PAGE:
# Question about c = vλ

1. Dec 5, 2009

### zeromodz

Okay, I just need to grasp what the equation C = Vλ means
.
Correct me if I am wrong.
c = speed of light
v = speed of frequency
λ = wavelength

So if I wanted to find the speed of the frequency of a photon with a wavelength of 450nm

So I would use
v = c/λ
v = 299,792,458/4.5 * 10^(-11)
= 6.662054622 * 10^18

Then, if I wanted to find the energy of the photon, I would just multiply that number by planks constant (6.26 * 10^-34) and I get the energy of a quantum leap from an atom and the photon's energy itself, right?

Last edited: Dec 5, 2009
2. Dec 5, 2009

### Integral

Staff Emeritus
You seem to have a couple of problems. First to find the units on a quantity do dimensional analysis. This means to do algebra on the units of the quantities involved. In this case we have

$$\nu = \frac c {\lambda}$$

the units of c are m/s the units of $\lambda$ are m so you have

$$\nu = \frac {\frac m s} m$$

so the units for $\nu$ are s -1 more commonly called Hertz or Hz.

Now for your numerical value, do you understand the meaning of the exponential term? Your number is off by many orders of magnitude. I get something like 7 e14 or 700,000,000,000,000Hz

3. Dec 5, 2009

### Matterwave

450nm is 4.5*10^-7 not -11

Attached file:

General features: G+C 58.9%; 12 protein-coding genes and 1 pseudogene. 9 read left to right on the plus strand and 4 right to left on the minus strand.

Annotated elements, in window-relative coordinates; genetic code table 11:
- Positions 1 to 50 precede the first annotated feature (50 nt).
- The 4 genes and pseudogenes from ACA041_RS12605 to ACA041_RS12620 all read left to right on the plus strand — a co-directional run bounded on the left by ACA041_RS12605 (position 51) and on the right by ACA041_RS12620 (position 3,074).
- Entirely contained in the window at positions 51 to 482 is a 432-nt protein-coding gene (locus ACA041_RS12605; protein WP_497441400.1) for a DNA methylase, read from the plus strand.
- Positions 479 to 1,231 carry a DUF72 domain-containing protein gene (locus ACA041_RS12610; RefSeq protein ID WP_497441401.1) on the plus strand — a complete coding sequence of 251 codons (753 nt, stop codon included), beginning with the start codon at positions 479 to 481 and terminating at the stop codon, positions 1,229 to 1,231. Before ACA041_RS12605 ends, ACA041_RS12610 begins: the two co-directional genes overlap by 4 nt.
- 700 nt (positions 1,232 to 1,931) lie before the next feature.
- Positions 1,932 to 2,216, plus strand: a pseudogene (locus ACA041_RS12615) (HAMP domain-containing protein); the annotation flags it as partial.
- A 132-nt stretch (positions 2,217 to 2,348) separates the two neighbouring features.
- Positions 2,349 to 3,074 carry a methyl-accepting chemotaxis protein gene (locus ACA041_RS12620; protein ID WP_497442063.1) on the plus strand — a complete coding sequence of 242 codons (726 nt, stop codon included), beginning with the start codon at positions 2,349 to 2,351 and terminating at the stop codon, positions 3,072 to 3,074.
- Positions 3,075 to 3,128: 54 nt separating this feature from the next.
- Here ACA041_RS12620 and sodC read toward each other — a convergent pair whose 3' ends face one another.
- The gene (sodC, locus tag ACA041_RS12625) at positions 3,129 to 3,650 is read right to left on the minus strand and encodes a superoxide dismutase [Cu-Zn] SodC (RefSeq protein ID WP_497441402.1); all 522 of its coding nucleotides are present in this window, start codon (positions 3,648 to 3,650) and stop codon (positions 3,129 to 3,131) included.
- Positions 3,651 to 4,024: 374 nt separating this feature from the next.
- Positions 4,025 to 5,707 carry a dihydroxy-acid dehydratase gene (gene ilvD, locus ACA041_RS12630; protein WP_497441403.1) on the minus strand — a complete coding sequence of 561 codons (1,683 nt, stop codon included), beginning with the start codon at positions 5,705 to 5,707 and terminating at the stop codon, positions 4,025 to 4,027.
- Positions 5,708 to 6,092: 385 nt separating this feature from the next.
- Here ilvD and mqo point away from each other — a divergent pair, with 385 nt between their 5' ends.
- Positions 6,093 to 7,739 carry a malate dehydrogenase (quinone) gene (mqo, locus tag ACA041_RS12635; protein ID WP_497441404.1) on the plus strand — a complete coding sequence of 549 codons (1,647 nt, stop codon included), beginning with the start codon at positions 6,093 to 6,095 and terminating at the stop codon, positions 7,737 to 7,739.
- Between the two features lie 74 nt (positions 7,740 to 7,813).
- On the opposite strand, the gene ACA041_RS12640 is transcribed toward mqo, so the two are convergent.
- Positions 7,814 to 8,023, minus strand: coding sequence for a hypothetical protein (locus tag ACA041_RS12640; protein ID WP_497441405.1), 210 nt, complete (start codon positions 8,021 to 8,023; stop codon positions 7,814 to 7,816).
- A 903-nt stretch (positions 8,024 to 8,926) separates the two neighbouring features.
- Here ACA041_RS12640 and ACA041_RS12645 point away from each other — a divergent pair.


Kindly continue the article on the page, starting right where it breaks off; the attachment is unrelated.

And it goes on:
Nano is 10^-9

Also, we usually just call Frequency "frequency" instead of "speed of frequency" since there's no real speed (in the physics sense) involved.

4. Dec 7, 2009

### Ich

Integral already mentioned it, but explicitly: it's not v, it's $$\nu$$. While v normally denotes a speed, $$\nu$$ stands for a frequency, which is quite different.

5. Dec 7, 2009

### atyy

Even more useless info:
http://en.wikipedia.org/wiki/Nu_(letter)

6. Dec 7, 2009

### ideasrule

To avoid confusion, I'd use "f".

7. Dec 7, 2009

### arunma

In additon to what others mentioned...

Since you know that $E=h\nu$, you could just do this to find the energy of a photon:

$$\nu = \dfrac{c}{\lambda}$$

$$E = \dfrac{hc}{\lambda}$$

A helpful number to remember is the value of hc. So if you express your wavelength in nanometers, you can get the energy in electron volts like this:

$$E = \dfrac{1240eV\times nm}{\lambda}$$